Economic valuation of illegal fishing: An empirical study of beach seine ban enforcement in Lake Victoria, Kenya
Beach seining was banned in Kenya in 2001 largely due to growth overfishing. To-date compliance to this regulation remains a challenge to managers and policy makers. This paper analyses enforcement records in Lake Victoria between 2001 and 2012 and applies the model of rational criminality to estimate the economic incentives to violate the ban. The results show a positive expected net benefit of fishing in violation of this ban equal to Ksh1 1,079 for seine owners and 746.75 for fishing crew. . This result is mostly due to a low probability of detection (pd = 0.1390) and arrest of perpetrators (pa_c = 0.1136, for crew and pa_o = 0.2300 for seine owner). Court penalty was on average Ksh 6.769.10 with most common fine of Ksh 10,000. Sensitivity analysis shows that although increasing fines can reduce violation very high fines would be needed to make violations unprofitable. On the other hand the analysis shows that violations can be made economically unprofitable for seine owners by relatively small increases in the probability of detection (26%), because of the cost to the owner associated with confiscation of detected seines. The results therefore indicate that an effective strategy to ensure compliance would be to increase detection rate by increasing surveillance effort.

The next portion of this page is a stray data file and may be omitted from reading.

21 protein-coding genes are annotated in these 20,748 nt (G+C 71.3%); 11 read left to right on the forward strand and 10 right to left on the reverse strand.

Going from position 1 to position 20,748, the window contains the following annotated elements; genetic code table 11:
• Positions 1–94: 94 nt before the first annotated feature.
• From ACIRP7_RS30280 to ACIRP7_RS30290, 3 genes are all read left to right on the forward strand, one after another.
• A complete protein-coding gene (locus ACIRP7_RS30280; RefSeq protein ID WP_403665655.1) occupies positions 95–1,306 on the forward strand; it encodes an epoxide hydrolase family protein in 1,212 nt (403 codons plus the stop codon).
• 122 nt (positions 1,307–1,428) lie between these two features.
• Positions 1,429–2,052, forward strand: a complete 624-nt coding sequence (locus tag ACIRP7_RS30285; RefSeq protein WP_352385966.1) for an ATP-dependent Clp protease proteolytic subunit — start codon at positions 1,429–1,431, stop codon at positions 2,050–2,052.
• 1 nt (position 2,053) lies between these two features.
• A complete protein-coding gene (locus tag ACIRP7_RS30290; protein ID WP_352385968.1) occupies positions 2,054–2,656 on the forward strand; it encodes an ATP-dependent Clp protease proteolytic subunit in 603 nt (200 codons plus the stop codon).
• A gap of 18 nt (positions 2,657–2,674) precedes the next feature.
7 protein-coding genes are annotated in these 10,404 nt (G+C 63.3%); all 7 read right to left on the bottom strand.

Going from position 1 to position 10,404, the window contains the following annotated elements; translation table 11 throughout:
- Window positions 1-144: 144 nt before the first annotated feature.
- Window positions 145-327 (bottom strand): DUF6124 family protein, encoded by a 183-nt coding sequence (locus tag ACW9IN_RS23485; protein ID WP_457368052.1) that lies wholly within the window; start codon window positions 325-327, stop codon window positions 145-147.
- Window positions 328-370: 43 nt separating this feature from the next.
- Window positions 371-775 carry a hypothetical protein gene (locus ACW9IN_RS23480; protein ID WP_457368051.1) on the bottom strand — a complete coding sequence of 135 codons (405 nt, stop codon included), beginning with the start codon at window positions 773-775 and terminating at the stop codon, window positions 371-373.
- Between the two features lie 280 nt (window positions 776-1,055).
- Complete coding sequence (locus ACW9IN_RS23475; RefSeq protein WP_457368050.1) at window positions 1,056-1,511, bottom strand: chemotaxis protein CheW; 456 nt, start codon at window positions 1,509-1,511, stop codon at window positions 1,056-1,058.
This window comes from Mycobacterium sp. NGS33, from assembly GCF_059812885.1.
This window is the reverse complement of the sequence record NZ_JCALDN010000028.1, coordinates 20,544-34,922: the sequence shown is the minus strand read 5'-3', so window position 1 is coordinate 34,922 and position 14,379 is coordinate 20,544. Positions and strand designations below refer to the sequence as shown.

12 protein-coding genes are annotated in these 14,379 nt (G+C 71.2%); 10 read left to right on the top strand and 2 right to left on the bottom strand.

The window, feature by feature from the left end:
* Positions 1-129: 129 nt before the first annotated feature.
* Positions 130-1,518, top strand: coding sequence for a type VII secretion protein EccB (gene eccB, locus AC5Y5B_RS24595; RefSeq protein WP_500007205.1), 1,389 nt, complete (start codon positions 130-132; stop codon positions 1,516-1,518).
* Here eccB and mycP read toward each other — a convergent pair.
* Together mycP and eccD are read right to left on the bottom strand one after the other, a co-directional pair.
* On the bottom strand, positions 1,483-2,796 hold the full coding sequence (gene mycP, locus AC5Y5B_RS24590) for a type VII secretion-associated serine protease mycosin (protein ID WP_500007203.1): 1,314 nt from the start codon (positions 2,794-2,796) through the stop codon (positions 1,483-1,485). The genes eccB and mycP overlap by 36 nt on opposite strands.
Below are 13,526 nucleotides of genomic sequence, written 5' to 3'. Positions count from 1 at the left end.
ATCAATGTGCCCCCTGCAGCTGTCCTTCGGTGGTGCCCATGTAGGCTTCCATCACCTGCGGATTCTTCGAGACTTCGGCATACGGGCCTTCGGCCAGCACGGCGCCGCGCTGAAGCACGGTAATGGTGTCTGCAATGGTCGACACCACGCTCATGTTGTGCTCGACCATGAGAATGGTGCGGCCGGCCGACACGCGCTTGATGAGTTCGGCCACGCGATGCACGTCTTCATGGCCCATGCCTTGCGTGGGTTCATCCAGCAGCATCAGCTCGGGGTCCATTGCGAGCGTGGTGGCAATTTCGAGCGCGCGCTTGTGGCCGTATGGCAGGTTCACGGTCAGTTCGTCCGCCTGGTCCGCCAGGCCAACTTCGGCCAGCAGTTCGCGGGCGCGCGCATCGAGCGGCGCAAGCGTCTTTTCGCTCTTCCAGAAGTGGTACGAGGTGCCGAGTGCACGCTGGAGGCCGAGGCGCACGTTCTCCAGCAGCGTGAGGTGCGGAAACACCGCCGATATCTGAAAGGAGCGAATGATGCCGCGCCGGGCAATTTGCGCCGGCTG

Key words: Beach seine ban, Illegal fishing, Lake Victoria, Rational criminality